Students and staff recognize Markano’s unwavering commitment to her classes, the drama department and the school at large.

 

“Every time I’m in the building I seem to see her; she wants to make sure that everything she can do to help our kids is taken care of,” said Adam Kurth, the principal of Arrowhead High School. “She’s here all day, every day, and it’s not just being here; she is spending time that’s valuable with kids, helping them find themselves and helping them feel comfortable expressing themselves in their world of high school.” 

Kurth believes that Markano has a particularly strong propensity to bring shy students out of their shells. 

“She has a natural ability to build confidence and comfort in students that don’t necessarily have it,” he said. “The way she presents herself, her openness, her passion for language arts and theater and education in general makes it easy for students to find solace in working with her.” 

Plus, Kurth added, she is always available to lend her support. 

When it comes to her students, “if they need something, she’ll drop anything to make sure they’re taken care of,” he said. “She is the teacher that wears her heart on her sleeve. Every building has one of those, and she’s that for us.”

Eden Harrison, a senior student at the school, wholeheartedly agreed.

“There is not another teacher I know like Mrs. Markano,” she said, adding that she views Markano as “a true mentor and friend.” 

In addition to working overtime to support her students, Eden said, Markano possesses a rare spirit-lifting quality that makes learning English and drama a genuine delight.

Her optimism and sense of humor make a long rehearsal so much less stressful, and it only helps to further build the safe space she has made for all of us within the walls of the theater,” said Eden. “She treats all of us like one of her own and is never afraid to show it through an affectionate lecture or a warm hug.”

"She has changed so many lives."


Student Eden Harrison

Like her classmate Michael, Eden also felt lost when she first started high school. “I was extremely low on confidence in myself and who I was meant to be,” Eden explained.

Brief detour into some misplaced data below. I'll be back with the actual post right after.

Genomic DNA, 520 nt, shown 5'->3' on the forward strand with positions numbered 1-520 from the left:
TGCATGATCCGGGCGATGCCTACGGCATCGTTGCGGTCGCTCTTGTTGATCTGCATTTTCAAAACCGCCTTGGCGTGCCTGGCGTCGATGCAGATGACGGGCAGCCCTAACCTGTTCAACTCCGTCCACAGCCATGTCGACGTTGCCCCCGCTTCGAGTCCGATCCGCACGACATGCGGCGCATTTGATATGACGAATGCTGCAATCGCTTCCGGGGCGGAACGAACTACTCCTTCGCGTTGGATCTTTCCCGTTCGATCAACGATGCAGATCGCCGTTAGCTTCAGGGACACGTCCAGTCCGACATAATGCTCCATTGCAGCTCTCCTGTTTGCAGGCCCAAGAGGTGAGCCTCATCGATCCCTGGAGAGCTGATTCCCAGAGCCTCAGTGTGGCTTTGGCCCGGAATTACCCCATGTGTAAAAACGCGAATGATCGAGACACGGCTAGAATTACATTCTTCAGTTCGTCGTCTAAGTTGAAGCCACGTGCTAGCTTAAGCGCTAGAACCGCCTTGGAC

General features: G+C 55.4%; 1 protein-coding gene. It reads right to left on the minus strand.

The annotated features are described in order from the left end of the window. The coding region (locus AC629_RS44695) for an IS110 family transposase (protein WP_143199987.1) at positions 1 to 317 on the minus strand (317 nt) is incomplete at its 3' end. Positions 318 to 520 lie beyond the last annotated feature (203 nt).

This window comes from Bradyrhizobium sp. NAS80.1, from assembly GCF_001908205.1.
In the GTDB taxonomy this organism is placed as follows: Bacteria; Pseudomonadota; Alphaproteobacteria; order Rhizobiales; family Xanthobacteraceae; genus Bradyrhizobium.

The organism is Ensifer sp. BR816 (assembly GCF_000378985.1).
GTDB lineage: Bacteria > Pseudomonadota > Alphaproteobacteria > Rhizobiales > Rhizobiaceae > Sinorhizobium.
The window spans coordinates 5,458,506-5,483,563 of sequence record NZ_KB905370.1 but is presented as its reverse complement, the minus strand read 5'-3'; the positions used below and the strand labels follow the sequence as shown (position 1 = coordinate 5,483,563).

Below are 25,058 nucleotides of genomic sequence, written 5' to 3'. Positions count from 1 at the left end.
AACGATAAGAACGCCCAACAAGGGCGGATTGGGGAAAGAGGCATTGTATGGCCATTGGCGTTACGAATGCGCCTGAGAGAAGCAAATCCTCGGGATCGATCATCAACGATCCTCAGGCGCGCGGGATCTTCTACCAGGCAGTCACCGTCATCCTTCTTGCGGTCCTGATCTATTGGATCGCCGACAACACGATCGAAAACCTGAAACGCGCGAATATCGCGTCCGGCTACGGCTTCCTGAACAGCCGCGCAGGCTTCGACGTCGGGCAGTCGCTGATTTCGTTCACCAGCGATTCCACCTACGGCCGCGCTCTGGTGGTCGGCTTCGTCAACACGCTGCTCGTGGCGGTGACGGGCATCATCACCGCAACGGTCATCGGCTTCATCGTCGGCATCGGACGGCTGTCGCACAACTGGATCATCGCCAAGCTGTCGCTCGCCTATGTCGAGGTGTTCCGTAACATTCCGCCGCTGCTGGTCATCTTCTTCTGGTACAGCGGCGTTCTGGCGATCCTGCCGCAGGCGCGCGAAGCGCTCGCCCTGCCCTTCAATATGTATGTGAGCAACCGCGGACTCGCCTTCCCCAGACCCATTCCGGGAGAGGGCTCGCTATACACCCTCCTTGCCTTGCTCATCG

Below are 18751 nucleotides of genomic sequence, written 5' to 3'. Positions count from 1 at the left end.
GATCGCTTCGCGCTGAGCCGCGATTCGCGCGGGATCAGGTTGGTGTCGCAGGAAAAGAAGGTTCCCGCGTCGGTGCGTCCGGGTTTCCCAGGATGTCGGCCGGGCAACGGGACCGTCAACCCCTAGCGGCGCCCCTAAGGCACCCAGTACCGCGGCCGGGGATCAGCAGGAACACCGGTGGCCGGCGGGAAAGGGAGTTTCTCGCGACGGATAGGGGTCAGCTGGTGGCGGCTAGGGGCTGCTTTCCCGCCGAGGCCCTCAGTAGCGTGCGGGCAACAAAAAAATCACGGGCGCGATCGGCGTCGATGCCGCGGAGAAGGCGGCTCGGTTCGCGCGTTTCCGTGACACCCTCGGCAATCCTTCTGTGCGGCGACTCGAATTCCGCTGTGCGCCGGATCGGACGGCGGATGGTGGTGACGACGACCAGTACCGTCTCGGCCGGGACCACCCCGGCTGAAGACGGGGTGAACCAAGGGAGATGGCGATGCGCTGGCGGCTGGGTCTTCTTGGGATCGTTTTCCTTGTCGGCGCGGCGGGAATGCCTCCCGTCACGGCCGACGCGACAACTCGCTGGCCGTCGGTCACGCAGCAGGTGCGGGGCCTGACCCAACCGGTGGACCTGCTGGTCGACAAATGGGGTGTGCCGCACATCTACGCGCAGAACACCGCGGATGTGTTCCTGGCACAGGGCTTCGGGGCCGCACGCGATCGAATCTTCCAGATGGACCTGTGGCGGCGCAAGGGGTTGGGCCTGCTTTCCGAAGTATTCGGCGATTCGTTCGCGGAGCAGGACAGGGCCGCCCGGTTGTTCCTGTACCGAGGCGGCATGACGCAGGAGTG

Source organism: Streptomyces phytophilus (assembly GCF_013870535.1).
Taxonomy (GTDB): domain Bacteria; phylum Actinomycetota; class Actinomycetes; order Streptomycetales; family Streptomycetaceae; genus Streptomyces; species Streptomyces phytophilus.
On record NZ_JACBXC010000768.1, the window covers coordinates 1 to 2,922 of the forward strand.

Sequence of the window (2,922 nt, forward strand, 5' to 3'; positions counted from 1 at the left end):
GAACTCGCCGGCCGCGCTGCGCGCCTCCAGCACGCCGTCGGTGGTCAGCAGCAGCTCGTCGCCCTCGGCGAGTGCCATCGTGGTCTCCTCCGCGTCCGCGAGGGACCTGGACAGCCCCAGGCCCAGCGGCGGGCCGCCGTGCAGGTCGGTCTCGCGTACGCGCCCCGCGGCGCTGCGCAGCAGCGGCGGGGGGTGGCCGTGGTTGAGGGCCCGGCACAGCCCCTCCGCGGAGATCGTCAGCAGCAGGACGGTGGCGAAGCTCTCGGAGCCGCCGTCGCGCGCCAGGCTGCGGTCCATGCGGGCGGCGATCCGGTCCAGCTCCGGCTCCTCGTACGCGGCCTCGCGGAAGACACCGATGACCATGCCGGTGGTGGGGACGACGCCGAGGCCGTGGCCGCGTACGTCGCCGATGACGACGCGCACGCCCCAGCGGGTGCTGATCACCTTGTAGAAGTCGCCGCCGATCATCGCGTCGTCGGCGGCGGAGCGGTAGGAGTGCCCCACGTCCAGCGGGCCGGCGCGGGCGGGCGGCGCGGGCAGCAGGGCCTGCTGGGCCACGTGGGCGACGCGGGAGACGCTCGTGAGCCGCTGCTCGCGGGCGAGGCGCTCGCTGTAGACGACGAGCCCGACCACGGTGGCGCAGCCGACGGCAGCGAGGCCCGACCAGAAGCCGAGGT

To keep herself busy, she joined the stage crew and auditioned for a drama department play. Before long, she felt her confidence climbing. She said Markano’s steadfast support and kindness helped her get to a better place personally.

“If ever there is a fleeting moment where one of her students is feeling down on themselves or their work, she’s there to rectify this with words of encouragement and compassion, and undoubtedly, every single one of her students feels even just a little bit better after talking with her,” Eden said. “She’s changed so many lives just by being her kind, hardworking, funny, and amazing self. I think we’re all better as actors and people because of her and her support.”

Over the years, many Arrowhead High School students have shared similar words of praise for Markano, who has been nominated by many students for the Honored National Teaching Award over several years. Markano is now the second teacher at the school to claim the title, which makes Arrowhead High School is now the first school in the country to have two Honorees. “We are incredibly proud,” said Adam Kurth. “Our teachers do good work.” 

Markano, for her part, is stunned and elated to be a recipient of the Honored National Teaching Award. “It’s really humbling. I’m honored,” she said. “I work hard because I love it.” 

“I count myself so lucky and so fortunate that I’ve been able to stay here and grow my program and be able to do what I love to do,” she continued. “I’m really proud of the program that I’ve built here over 24 years.” 

But it is the long-lasting bonds she has formed with her students, Markano said, that she is most proud of. The relationships are what she truly pours her heart into. 

“Being a teacher is what created this huge empathy in me. I didn’t even think I had that capacity. It started when I started teaching and developed more and more,” she said, adding that she still has strong ties to students she taught over 20 years ago. “I love that connection.” 

“You’re in the right place. Right here in the theater, with the rest of us.”


Maralynn Markano

Her goal going forward, she said, is to continue to create a welcoming environment for students – particularly those who are struggling to navigate the challenges of high school. 

“The drama department really attracts kids who feel like they’re out of place,” she said. “They come to me in fear.” 

“You’re in the right place,” Markano always reassures them. “Right here in the theater, with all the rest of us.” 

From there, with her constant compassion and care, her students blossom. And Markano beams with pride – first from backstage, then from afar as they move through life with far more confidence than they imagined possible.

“I just love these kids,” she said. “I think they feel it.”

Photos by Gary Porter